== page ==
Step three: cover the worktop

ikea duktig childrens toy play kitchen worktop

Photo credit: Ellie Tennant

Use a sheet of sticky-back plastic to cover the worktop. Ellie used D-C-Fix Original Marmi Deco Self-Adhesive Film in Grey (67.5cm x 2m), £5 from Wilko.

Apply it slowly and carefully, working from one end and smoothing as you go to remove air bubbles. Pierce holes in the film where there are pre-drilled holes for screws etc – this will save headaches later on.

Cut out large holes for the hob and sink afterwards, from the reverse, using a craft knife and/or scissors. Ellie turned over flaps of the plastic to create a neat edge. You will need to make lots of small cuts at the curved corners in order to fold the edges over neatly.

Step four: swap the handles


Photo credit: Ellie Tennant

You could spray paint the three grey plastic handles, but Ellie chose to swap them for some brass ones she found on eBay for £1 each.

Luckily, the grey plastic Duktig handles are the same size as many standard kitchen drawer handles, with 128mm between the centres of the holes for fixing screws, which means you have a wide choice of lovely handles you can use, instead, if you do decide to swap them.

Beware - the IKEA pre-drilled holes for the plastic handles are very large, so your new handles might look a bit weird inside them, and sit too close to the door face to be of much use.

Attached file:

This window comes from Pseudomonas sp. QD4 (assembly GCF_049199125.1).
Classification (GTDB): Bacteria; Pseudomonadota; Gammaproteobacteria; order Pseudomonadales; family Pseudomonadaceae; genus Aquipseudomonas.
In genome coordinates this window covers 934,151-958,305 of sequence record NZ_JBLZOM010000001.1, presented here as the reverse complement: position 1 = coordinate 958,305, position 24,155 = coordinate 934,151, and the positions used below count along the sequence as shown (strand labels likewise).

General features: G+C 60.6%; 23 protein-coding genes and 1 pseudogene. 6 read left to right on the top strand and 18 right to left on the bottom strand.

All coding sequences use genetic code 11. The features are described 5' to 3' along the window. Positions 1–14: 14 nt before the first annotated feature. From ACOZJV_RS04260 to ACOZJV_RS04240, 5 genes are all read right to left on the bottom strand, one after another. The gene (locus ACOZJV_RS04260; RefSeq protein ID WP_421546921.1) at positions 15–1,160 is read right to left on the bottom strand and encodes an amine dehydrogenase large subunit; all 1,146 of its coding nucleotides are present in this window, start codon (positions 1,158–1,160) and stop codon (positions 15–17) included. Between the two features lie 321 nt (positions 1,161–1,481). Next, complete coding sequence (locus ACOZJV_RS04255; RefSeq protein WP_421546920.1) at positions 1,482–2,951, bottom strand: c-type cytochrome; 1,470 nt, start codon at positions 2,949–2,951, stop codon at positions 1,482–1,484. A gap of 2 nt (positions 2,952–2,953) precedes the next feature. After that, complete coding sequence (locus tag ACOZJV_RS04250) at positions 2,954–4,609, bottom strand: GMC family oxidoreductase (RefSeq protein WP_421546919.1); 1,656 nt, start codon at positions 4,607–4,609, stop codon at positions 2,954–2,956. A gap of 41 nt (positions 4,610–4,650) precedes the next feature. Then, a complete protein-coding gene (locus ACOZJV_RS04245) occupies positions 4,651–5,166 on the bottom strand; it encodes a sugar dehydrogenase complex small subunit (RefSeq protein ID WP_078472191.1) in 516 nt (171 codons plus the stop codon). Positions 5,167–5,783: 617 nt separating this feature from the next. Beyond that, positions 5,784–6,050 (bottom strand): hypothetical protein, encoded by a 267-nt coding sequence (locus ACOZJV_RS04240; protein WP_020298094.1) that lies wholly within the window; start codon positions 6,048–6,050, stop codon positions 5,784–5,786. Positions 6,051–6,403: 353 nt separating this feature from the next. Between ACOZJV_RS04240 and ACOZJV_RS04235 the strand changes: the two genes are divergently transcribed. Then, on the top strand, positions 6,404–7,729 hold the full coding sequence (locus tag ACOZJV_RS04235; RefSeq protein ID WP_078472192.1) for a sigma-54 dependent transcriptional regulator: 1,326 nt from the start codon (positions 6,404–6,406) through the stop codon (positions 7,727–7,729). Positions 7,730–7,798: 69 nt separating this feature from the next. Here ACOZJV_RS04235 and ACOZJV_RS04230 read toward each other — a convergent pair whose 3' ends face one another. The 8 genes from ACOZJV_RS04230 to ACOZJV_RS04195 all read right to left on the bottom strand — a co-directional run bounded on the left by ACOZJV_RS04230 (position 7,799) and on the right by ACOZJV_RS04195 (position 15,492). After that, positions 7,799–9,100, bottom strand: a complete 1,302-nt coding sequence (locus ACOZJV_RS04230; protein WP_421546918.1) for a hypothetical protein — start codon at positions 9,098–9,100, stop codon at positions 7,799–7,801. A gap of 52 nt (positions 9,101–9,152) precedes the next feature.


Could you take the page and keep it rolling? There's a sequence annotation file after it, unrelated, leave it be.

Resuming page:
Ellie got around this issue by ordering some inexpensive little brass drawer knobs to use as oven control dials and she used the brass surrounds from the knobs to cover the huge pre-drilled holes and ensure the door handles were fixed in the correct position. 

Step 5: put it all together

ikea duktig childrens toy play kitchen finished 

Photo credit: Ellie Tennant

Follow IKEA’s instructions to build your beautiful kitchen, taking care not to scratch your painted surfaces with tools. Once it was constructed, Ellie measured the size of the cubby hole openings and cut two sheets of cardboard to fit, then covered them with Liberty-print fabric and super-glued them in place. 

She also covered a piece of thick cardboard with her marble-print film and superglued it to the back of the kitchen to create a stylish splash-back.

Ellie super-glued a vintage ceramic tap insert that she found in a junk shop to the tap, to give it an authentic look. Ellie added the brass oven dial knobs and screwed a small brass hook on to the side of the unit so there is a place to store a bag and an apron.

She had to use a drill to make two small holes in order to fit this hook as the MDF is so solid it’s impossible to just screw into otherwise. Finally, she bought an iron-on Liberty-print fabric initial for £1 from GemimaLondon on Etsy and personalised a small white muslin cloth as a mini tea towel.

And ta-da!

Follow Ellie on Twitter @Ellie_Tennant


Have you revamped a toy for your little one? Tweet us at @GurgleUK or follow our Facebook page.